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Murrell Counseling Service, LLC

Consulting, Evaluations & Therap​y​

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Understanding Ego State Therapy

Posted on February 2, 2013 at 1:43 PM Comments comments (18881)
Ever wonder why you act differently when you are in different situations?  For example, let's suppose that you are at a party with close friends and there is allot of laughter; chances are you will feel free to laugh and tease each other much like you might have done as a child.  If you are in such a friendly nurturing atmosphere you might say, "I'm free to be myself today."  You might find yourself dancing around, making faces, telling jokes and in general having a good time. At the party you might think to yourself, "I feel really happy and excited to be with my friends."
Now contrast these emotions and behavior with what you would probably display at a funeral of a family member or close friend.  What is "proper behavior" at a funeral is very different than what would be appropriate normal behavior at a party wouldn't it?  At a funeral you would wear formal clothing, allow your sad feelings to be expressed in your emotional expression and behavior.  At the funeral you might be thinking, "I am so sorry that this happened; I hate that death has taken my friend that I already miss so much."
In a third setting, let's say that you are at work, you might find your emotions and behavior entirely different than at the two previously mentioned situations.  If you are at work then you are expected to do what?  Well get to work for one thing.  In other words, start using your mind to solve problems and provide a service to your employer.  If you are in a "white collar job" then you will likely be asked to sit in an office and solve problems for your employer.  If you are in a "blue collar job" then you may be asked to do more physical work.  In either case your work setting will expect a focused rational and disciplined effort on your part that engages a very different part of your personality than you would be expressing at a party or funeral. At work you may be thinking, "I've really got to stay focused on this task in order to make this deadline on time.  I'm feeling very anxious and tired but I've got to push myself to get this job done."   Notice how different your emotions and behaviors are in these three settings.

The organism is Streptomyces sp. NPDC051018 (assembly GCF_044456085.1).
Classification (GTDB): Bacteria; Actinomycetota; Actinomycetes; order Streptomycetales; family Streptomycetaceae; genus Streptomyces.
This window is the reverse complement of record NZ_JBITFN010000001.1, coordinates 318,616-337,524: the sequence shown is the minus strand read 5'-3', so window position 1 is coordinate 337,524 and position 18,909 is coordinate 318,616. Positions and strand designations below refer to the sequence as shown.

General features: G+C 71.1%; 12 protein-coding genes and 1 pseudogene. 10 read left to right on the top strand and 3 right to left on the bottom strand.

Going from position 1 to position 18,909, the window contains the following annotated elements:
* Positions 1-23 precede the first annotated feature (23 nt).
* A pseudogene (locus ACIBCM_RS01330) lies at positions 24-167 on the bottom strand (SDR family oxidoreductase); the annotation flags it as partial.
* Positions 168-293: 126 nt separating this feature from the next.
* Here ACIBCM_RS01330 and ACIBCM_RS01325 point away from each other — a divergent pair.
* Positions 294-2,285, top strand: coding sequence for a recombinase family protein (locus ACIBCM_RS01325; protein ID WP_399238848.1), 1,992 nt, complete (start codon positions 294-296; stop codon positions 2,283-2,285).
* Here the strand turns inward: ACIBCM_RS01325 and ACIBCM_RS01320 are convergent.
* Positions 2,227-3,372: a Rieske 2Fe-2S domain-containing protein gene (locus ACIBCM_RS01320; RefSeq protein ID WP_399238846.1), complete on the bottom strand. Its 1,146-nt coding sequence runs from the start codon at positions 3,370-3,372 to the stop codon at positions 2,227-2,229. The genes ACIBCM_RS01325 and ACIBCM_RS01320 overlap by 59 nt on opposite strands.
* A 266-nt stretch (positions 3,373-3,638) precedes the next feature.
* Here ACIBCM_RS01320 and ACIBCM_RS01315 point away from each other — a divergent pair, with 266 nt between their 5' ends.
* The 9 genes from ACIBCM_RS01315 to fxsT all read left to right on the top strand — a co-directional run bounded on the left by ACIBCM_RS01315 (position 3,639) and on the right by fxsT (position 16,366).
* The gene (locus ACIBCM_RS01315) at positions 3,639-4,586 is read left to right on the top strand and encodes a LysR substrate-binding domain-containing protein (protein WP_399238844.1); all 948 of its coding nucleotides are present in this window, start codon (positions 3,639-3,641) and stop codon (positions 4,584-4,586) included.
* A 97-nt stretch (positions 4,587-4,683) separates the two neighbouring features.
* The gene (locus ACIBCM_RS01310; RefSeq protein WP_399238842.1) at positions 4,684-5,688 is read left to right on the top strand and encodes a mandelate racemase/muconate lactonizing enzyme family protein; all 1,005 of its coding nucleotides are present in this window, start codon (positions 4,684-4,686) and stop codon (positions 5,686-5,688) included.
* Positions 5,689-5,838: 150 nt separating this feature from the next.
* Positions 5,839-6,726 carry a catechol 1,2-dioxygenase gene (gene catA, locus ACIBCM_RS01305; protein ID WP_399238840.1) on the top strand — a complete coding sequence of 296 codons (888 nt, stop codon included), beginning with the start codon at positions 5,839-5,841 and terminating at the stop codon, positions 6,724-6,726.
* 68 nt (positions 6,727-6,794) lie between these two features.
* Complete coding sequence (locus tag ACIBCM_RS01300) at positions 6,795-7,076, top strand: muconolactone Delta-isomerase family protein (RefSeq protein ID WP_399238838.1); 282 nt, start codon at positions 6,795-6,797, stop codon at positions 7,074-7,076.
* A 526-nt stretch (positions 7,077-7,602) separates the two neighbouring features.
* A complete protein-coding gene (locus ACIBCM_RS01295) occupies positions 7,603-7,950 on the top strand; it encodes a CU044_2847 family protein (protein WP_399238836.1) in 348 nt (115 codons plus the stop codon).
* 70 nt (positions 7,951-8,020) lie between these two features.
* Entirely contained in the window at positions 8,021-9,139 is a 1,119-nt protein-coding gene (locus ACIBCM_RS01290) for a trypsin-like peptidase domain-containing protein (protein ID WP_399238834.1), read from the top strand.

What we have just discussed is that you are capable of acting in three completely different ways as you adapt to the various expectations of three different situations.  Had you been the patient of Freud he would have explained to you that you were engaging different sub-personalities or ego states.  The first ego state, at a party setting, would be expressing your very positive emotional needs for happiness and companionship. He referred to this ego state as the "Id". That is the part of your personality that is most concerned with expressing feelings openly and seeking pleasurable activities.
The second ego state, the one displayed when at a funeral, he would have labeled the "Super-Ego".  This is a part of your personality that you in effect downloaded in childhood from watching adults behavior in serious situations.  It is the sub-personality that contains all of your personal values and beliefs about what is ethical behavior.  It is the part of you most concerned with following the rules.
The ego state that you utilize in your work setting Freud called the "ego" or you might think of as your most rational self.  It is the part of you most concerned with making good choices and consequences in your thoughts as well as your behavior.  This is the part of your personality that you develop only after childhood.  You generally do have the developmental capacity to think logically until middle to late adolescence.  This means that until you reach the teen-age years, or perhaps even much later, you are not physically or psychologically developed well enough to make good decisions.
In therapy it is the "ego" sub-personality that the psychologist works with to gain better control of your emotions and behavior.